Are conservatives held to a different standard regarding antisemitism? -opinion

Combating antisemitism requires dropping a politically partisan guard. For some, hollow anger involving West is paired with bolstering people, policies and movements that attack Israel.

 US congresswoman Marjorie Taylor Greene and Ilhan Omar. (photo credit: ERIN SCOTT/REUTERS, REUTERS/ELIZABETH FRANTZ)
US congresswoman Marjorie Taylor Greene and Ilhan Omar.

The fallout from Kanye West’s October tweet declaring that he was “going death con 3 on the Jewish people’’ has ranged from condemnation to corporation giants severing their partnership with the music mogul.

Over the years, West, legally known as Ye, heightened his celebrity status by breaking with the liberal dogma promoted in Hollywood circles by expressing support for gun rights and addressing the rise of abortions within the black community.

West’s activism included lobbying former US President Donald Trump on prison reform. Donning a MAGA hat, West spoke about his admiration for Trump during a 2018 White House visit.

While his latest comments are appropriately denounced, West’s targeting of Jews dates back years. The antisemitic watchdog group StopAntisemitism notes that in a 2013 interview on Power 105, West invoked the antisemitic trope declaring that all Jews are wealthy and that “black people don’t have the same levels of connection as Jewish people.” Years later, a picture emerged of West and his family smiling alongside Nation of Islam leader Louis Farrakhan.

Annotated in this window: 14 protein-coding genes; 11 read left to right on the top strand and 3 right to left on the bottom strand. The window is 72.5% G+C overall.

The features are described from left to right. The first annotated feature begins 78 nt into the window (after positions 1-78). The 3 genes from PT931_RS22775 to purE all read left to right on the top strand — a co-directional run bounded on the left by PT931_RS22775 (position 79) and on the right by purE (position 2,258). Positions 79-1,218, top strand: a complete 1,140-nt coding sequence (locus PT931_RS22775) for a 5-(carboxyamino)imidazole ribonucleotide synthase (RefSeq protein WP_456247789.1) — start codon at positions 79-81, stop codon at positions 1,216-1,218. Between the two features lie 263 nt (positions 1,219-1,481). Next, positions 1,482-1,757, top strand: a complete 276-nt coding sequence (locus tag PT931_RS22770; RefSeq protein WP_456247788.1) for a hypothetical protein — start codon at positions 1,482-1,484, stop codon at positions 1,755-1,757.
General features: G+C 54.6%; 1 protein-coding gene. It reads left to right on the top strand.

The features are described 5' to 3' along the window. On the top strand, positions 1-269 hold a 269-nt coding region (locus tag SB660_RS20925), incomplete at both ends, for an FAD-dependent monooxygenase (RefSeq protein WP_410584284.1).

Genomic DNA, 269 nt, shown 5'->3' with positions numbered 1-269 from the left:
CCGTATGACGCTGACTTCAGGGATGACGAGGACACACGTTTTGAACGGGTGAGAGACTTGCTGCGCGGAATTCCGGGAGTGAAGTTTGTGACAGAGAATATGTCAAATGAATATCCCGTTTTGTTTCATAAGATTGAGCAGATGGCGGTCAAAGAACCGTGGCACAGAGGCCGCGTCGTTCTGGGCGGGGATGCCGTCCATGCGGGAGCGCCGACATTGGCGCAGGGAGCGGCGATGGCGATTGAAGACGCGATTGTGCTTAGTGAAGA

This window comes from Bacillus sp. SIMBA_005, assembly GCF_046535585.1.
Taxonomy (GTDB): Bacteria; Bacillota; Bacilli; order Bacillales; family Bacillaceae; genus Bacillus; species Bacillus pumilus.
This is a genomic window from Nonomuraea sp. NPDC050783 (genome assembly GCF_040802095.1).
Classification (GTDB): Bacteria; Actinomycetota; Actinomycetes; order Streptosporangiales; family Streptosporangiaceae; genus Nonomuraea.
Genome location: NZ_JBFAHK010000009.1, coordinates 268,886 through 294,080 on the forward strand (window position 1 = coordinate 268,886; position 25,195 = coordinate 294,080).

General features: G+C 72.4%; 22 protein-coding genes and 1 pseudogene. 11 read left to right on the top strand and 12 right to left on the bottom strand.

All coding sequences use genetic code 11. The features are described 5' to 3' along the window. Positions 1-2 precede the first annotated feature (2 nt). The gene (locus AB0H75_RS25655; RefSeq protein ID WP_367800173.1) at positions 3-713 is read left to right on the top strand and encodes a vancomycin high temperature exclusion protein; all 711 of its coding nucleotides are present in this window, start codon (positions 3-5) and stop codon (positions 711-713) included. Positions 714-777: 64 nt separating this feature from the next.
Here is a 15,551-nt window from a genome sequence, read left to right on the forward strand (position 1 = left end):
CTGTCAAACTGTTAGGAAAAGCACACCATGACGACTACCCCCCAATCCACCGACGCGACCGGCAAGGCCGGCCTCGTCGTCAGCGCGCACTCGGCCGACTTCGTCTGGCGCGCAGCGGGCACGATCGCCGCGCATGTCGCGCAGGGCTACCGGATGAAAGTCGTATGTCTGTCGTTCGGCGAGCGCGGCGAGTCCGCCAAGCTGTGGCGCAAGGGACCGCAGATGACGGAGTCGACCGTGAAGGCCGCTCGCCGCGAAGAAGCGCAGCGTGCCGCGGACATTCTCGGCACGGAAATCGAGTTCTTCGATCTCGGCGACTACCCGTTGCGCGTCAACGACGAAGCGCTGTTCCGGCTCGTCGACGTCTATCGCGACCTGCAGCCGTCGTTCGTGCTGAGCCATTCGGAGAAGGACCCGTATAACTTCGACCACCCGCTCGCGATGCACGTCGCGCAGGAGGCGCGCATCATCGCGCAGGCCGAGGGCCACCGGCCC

Those applauding the cancellation of West should investigate why, up until last month, contemporary society was indifferent to his antisemitic past. Outrage appears easily when antisemitism directly libels Jews and is not cloaked in the progressively popular repackaged form of anti-Zionism.

Moreover, once West fit the convenient political narrative of antisemitism arising under the MAGA umbrella, attacking him proved effortless.

The widespread adoption of the International Holocaust Remembrance Alliance (IHRA) working definition of antisemitism explicitly mentions that “denying the Jewish people their right to self-determination, e.g., by claiming that the existence of a State of Israel is a racist endeavor” is antisemitic. Still, slandering Israel goes largely unnoticed by Democrats, whose actions receive a pass or are praised for their distorted convictions.

In 2020, Representative Rashida Tlaib(MI) effectively called for the destruction of Israel in a since-deleted tweet, declaring, “From the river to the sea, Palestine will be free.” She remains a sitting US congresswoman. While visiting Michigan last year, US President Joe Biden praised Tlaib for her intellect and remarked, “you are a fighter and God thank you for being a fighter.”

What was once a small anti-Israel faction led by congresswomen Alexandria Ocasio Cortez (D-NY), Ilhan Omar (D-MN), and Rashida Tlaib (D-MI) has evolved into an influential cadre of lawmakers whose legislative priorities and hostility towards Israel are undermining Jewish security.

Following West’s disturbing post, tweets declaring, “I support my Jewish friends and the Jewish people,” were shared by those who remained silent as anti-Zionism has gained a foothold in the liberal political arena.

Symbolic forms of solidarity are rendered less believable when espoused by the same people who, two years ago, instinctively replaced a black square as their online profile on blackout Tuesday to honor the BLM movement.

The organization’s original platform called Israel an apartheid state. Stuck in an online haze, an eagerness to participate in the latest cultural trend suppresses the critical thinking associated with investigating positions held by progressive organizations.